Monday, May 24, 2010
I've been a bit slack with updates from Cannes (silly me, I've been busy with never-ending post on my own torturous film project) - while much of cinematic interest has unfolded at this years festival. I will certainly be visiting a few films and topics from Cannes Film Festival 2010 in upcoming postings (Jean Luc Godard's Film Socialisme is of particular interest). It seems that the jury morphed into a reflection of its president, Tim Burton, in selecting an unexpected Thai film for the Palme d'Or - a fantastical piece that delves into cultural myth and afterlife otherworldliness (perhaps with less macabre than Burton's films - maybe due to relative cultural differences in popular perceptions of death) - and the first Thai film to receive the top honor. For a complete report of the awards, follow the embedded link to the official Cannes website, or you can read more from the NY Times article below:
Apichatpong Weerasethakul, center, winner of the Palme d’Or, with Tim Burton, far right. Juliette Binoche, far left, and Javier Bardem, second from right, won acting prizes at Cannes.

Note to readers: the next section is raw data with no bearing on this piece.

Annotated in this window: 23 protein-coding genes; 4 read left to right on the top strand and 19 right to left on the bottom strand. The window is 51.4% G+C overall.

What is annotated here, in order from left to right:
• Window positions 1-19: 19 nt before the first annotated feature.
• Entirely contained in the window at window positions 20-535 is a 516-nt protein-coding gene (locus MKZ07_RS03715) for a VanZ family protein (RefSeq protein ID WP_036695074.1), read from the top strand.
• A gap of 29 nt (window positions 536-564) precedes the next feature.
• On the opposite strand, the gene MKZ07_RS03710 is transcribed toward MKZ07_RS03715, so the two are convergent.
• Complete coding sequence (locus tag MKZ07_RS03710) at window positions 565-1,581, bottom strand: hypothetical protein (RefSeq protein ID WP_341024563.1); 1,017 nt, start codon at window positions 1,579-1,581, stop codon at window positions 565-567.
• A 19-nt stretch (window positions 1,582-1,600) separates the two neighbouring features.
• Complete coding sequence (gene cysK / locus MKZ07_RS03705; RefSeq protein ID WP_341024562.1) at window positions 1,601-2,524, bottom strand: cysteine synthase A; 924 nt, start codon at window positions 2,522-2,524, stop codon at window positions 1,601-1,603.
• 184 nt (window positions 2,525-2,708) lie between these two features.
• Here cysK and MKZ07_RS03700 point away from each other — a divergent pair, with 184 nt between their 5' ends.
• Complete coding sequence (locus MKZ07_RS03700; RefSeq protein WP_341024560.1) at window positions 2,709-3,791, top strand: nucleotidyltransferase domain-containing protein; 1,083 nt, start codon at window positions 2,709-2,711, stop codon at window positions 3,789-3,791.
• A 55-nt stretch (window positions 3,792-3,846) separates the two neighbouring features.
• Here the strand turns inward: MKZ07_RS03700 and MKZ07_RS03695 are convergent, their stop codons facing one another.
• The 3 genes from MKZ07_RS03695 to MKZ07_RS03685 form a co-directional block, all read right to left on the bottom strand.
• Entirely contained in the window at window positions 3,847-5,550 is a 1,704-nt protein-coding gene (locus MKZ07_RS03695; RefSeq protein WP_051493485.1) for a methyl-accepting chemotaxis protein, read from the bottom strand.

CANNES, France — On Sunday evening the 63rd Cannes Film Festival came to a shocking, exhilarating close with the Palme d’Or going to “Uncle Boonmee Who Can Recall His Past Lives” from the Thai filmmaker Apichatpong Weerasethakul. Surely the only Palme winner to feature sex between a princess and a thrashing catfish, “Boonmee” is a fantastical tale about a dying man whose past lives — and ghostly relatives — enraptured some critics while turning others off. The speculation that it might appeal to the jury president, Tim Burton, along with some of his more discerning fellow jury members, proved true.
On accepting the award Mr. Weerasethakul (who goes by Joe) said in English that “this is like another world for me,” and noted that “Uncle Boonmee” is the first Thai film to win the Palme. “I would really like to kiss all of you,” he said to the jury, telling Mr. Burton that he liked his hairstyle. Mr. Weerasethakul thanked “all the spirits and ghosts in Thailand,” who made it “possible for me to be here.”